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Natisa Jones

Natisa Jones
HI Natisa, what have you been up to since we last spoke?
I remember when we spoke last, it was a while ago. Maybe three years? Since then I’ve been doing a lot of travelling, working on my art, I got involved in various creative projects – kind of all over the place and seeing what’s out there. But mostly having fun working on expanding my art and just working on myself.
Tell us about the new studio . . .
The studio [Natisa Jones Studio] is something I’ve been working on since the better half of 2014 and made it public in March this year. I built my home studio in 2013, and since then have built a network of people who became interested in my work. As things got a little more serious I decided to move it to a more accessible/public space. The home studio was getting too cramped, as I started getting into bigger mediums.

Some of your work gets us to thinking Francis Bacon meets Ralph Steadman? And throw in some Picasso and a bit of Gauguin for good measure . . .
I didn’t really get into Francis Bacon until after my studies in art school. But I’ve been a fan of Ralph Steadman and Hunter S. Thompson since I was a teenager. My work mostly revolves around the human condition and the process of being human as a parallel concept to the creative process. I explore the less favourable parts of being human as much as the wonderful parts . . . mostly I’d rather talk about the less favourable parts because the wonderful parts don’t need dissecting.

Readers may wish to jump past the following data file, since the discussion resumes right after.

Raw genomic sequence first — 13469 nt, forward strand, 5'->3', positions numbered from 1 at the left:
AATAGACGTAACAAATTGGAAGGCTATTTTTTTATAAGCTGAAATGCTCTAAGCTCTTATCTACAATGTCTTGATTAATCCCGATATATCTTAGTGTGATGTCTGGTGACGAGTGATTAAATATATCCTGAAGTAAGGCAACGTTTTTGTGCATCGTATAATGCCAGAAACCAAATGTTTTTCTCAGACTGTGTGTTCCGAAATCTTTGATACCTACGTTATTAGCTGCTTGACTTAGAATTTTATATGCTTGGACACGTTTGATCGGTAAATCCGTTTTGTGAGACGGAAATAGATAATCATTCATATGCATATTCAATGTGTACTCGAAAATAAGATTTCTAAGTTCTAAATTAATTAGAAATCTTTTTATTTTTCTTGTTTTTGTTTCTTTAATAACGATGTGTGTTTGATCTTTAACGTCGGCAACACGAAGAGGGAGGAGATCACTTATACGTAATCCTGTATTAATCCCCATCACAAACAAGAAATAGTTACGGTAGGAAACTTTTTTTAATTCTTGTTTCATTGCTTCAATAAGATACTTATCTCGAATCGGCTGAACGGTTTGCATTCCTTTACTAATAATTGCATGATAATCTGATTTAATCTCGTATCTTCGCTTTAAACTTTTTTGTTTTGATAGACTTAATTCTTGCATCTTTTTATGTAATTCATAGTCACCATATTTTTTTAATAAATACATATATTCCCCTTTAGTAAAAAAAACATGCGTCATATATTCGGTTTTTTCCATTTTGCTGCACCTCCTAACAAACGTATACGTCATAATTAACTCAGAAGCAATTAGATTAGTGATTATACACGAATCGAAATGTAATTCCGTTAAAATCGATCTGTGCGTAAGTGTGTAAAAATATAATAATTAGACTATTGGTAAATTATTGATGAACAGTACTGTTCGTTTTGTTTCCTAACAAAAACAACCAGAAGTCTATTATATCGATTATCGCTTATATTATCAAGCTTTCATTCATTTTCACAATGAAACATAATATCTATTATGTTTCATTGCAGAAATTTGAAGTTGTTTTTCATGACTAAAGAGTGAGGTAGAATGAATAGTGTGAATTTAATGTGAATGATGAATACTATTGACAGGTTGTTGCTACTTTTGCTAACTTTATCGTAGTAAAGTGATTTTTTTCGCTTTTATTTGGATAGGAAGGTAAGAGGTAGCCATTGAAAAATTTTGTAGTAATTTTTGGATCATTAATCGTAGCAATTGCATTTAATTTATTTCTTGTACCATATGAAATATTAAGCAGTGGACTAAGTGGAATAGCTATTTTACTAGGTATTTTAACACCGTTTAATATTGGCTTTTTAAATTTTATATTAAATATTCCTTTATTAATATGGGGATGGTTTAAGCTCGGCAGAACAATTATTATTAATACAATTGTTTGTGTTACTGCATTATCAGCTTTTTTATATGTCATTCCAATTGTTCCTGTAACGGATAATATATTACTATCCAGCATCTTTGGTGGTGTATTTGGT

You’ve been at this a long time now . . .
Yeah, I grew up in a creative family. I was always encouraged to be to free to express myself at home as a kid and it just became second nature. It [creating] just became my way of understanding/processing myself and the world around me. The process stays the same, but I guess the material just got heavier.

There’s a mix of things you reference in your work, but your style is developing? Do you ever foresee a time when you will just stick with one way to draw and paint?
I don’t really think about “style”. I don’t really look at my work and see what is going right and wrong according to how people will receive it or perceive it – aesthetically or otherwise. I just kind of do what feels right and if I feel satisfied doing it. I try to express as honestly and genuinely as I can.

How do you work – do you have a fixed time . . . night or day, when you paint?
I used to work whenever. Since I got the studio I give myself office hours. Nine to five. Since I’ve been involved in other projects on top of my artwork it’s easier to organise myself. Making art is making work and it’s easier for me to stay in check if I give myself at least certain boundaries. Sometimes I cheat but mostly I think I am pretty disciplined.

How much of your time is spent explaining what you do – marketing yourself, getting the word out . . .
In terms of creating versus all the other stuff about 50/50. Keeping it flexible is always good. Finding a good balance between being generous to the craft and having one foot on the ground in terms of all the other stuff.

What was the last great painting you saw that blew you away?
I went to Art Basel Hong Kong last month and there were loads of great works from senior to upcoming artists. But it was too hectic to be taking in one specific work fully. In Amsterdam this past Christmas I got to see the complete collection of Marlene Dumas in the flesh for the first time. I have been a fan of her work for a little bit now but only got around to see it then. The Kiss and Magdalena (Manet’s Queen/Queen of Spades are two works from the collection that really stuck with me.